5. 2 points
    Brands like Craftsman an Rigid are doable but the tools you get in a price range you are looking are going to set you up for a certain amount of frustration in the accuracy that can be achieved. Constantly having to fiddle with the set up of a tool can turn an enjoyable hobby into something less the relaxing. Most everybody here has started in the hobby a tool at a time. I started with nothing more then a radial arm saw and a router. Replaced the radial arm saw with a contractor saw and added a bench top router table. A year latter I added a bench top planer and a small 6 inch jointer. Over the years all of this has been replaced with some pretty nice hobbyist gear. What you want to do is decide what it is, at this point, that you want to build and get a couple of tools to help get started. Rough lumber can save you money but if your tools aren't up to the task, you can waste wood with having to redo parts because of poor performing tools. Also see if you can find a hardwood dealer in your area that sells S3S lumber, (surfaced 3 sides) this can be a good way to start and is kind of between rough and the stuff you find at the big box. I would start with a table saw because you need to cut wood and you need to spend a little money here because wonky doesn't work and can be un-safe. Stay away from the small bench top or portable models. If you need the band saw to cut curves, start with a nice quality jig saw. If you want the bandsaw to re-saw lumber then you are going to have to re-think things because this takes a lot more band saw then your budget allows. You can get buy with a lesser quality planer but then you need to allow for snip so plan before you cut to final length. But in reality when you use lower grade tools it can take all the money you save buying rough cut lumber and throw it in the scrap pile. All in all it is a very rewarding hobby but it isn't a cheap hobby.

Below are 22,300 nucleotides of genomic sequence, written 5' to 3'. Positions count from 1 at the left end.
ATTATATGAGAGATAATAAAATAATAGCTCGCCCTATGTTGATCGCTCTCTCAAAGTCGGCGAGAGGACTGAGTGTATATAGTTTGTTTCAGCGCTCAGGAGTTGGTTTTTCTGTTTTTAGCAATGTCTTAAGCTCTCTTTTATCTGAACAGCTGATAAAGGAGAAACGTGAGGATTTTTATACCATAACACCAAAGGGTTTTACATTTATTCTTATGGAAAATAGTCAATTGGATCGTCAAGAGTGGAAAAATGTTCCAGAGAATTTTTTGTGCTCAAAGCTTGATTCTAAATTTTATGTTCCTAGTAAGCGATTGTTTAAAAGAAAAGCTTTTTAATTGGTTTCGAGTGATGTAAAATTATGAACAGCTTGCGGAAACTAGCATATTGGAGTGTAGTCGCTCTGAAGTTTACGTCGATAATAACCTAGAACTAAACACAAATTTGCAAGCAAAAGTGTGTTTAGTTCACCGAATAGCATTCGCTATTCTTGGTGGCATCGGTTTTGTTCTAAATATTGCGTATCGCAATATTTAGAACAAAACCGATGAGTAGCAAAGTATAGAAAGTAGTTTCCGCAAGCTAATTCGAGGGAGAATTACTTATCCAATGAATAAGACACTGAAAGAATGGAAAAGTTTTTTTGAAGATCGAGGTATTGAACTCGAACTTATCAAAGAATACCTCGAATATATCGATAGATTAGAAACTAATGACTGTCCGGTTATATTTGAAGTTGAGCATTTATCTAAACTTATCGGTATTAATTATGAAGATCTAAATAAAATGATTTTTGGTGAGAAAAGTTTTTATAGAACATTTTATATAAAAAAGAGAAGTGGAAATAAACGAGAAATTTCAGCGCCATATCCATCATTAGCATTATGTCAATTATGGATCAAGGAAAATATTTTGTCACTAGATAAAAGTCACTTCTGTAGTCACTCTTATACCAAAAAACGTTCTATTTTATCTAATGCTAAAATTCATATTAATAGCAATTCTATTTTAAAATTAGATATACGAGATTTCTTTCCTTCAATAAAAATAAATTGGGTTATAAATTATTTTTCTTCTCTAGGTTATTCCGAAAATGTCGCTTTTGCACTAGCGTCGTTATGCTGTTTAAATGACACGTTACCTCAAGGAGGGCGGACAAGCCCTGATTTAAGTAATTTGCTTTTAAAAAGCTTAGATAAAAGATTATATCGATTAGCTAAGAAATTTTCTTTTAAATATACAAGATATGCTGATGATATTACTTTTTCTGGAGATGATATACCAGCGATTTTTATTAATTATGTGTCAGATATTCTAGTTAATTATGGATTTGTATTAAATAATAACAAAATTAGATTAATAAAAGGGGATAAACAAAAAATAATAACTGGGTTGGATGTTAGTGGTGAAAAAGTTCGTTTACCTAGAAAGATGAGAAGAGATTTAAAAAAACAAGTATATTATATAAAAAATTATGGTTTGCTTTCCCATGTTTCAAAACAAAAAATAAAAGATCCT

6. 2 points
    Try a google search for "eleven groove box". The version I'm familiar with is from Roy Underhill, and requires maybe 3 hand tools to make. A small bench-top tablesaw, or even a small router table, can easily be set up to produce such boxes, using some simple jigs. If you are just getting started with machine-based woodworking, please take the time to study safe operating procedures. Your project calls for relatively small parts, that may put your body parts in the danger zone on these machines. There are safe methods to do it, please learn them.
  7. 1 point